As recently as mid-October, Lafayette businessman Hunter Perret was in negotiations to buy out Carrol Castille’s majority ownership interest in Advanced Biomedics, but those talks fell apart, a spokeswoman for Perret confirmed last month.
Angelle and Advanced Biomedics representatives Chuck Huebner and Chad Bodin, the minority owner who feuded with Castille previously, all did not return messages seeking comment Wednesday.
The first batch of legal medical marijuana in Louisiana won't be on the shelves until January at the earliest, two months later than hoped, wi…
In Southern's Oct. 17 letter, Decuir acknowledged “significant hurdles that have caused delays” in beginning the marijuana program at the school.
Regulatory issues with the Louisiana Department of Agriculture and Forestry have been the source of delays for the state's only other licensed marijuana grower, GB Sciences, which is partnered with LSU. That firm said it will likely have product available early next year. The agriculture department, which regulates the marijuana growers, made clear it does not want to be the reason for any future delays, according to Decuir's letter demanding payment and progress from Advanced Biomedics.
Southern was attracted to Advanced Biomedics in part because of the firm's promise of more than $6 million in total payments over the life of its contract with the university — exceeding any other applicant. Seven companies applied to be Southern's marijuana growing partner.
Advanced Biomedics beat out two other finalists for the marijuana contract last fall, despite a review committee recommending the board pick a different vendor.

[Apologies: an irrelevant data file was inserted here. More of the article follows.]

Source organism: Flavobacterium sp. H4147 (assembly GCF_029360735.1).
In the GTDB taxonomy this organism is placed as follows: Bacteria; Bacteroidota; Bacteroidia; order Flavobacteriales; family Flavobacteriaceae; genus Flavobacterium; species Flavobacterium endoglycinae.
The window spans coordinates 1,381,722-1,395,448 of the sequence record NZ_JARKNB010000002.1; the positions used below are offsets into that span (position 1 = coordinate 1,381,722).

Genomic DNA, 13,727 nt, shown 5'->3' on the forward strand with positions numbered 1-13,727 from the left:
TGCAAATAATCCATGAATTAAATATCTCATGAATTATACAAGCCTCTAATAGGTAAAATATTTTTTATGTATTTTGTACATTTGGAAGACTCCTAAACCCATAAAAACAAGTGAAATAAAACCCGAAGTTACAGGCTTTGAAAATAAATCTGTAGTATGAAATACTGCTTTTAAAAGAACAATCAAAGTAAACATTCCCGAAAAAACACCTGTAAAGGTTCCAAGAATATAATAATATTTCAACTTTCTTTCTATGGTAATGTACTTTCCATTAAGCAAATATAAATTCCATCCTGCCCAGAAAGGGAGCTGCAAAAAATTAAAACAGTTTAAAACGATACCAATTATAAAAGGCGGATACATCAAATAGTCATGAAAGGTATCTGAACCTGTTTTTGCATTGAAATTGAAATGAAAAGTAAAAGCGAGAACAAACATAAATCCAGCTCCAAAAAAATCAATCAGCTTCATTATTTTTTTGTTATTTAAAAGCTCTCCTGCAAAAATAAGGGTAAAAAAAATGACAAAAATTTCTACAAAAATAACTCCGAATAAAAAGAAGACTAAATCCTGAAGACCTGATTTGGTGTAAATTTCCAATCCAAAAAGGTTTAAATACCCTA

Earlier this spring, at a Southern board meeting where members were deciding whether to sign a deal with Advanced Biomedics, Southern University President and Chancellor Ray Belton touted the “positive cash flow” that would come from the deal.
“If we move away from Advanced Biomedics, where do we go? Who do we go to? Another vendor whom this board has already found does not provide the kind of subsidies which we are seeking right now?” Belton said at the meeting.
In the weeks leading up to that vote, owners Castille and Bodin, a Lafayette-based pharmacist, had filed lawsuits against each other in Lafayette court over ownership interests and contract negotiations, though lawyers filed motions dismissing those suits. In those suits, Castille had accused Bodin of “fraudulently” negotiating a contract with Southern. Bodin also sued Castille, alleging he never put up the $12 million in capital contributions he promised, and was therefore never even an owner of the company.
Advanced Biomedics also faced another lawsuit around the same time, when a Baton Rouge investor claimed Bodin broke his word on a $20 million deal that would have given an investment group a 14 percent stake in the firm. That dispute was being worked on out of court.
Documents filed with Southern in September show Castille, with 68 percent interest, and Bodin, with 24.5 percent interest, were still the two main owners. The other owners were listed as Eugene Monroe, a former NFL offensive tackle turned marijuana activist, who owns 4 percent; Jill Lamoureaux, 1 percent; Gerald McGee, 1 percent; Tim Hardy, 1 percent; and Alanna Williams, 0.5 percent.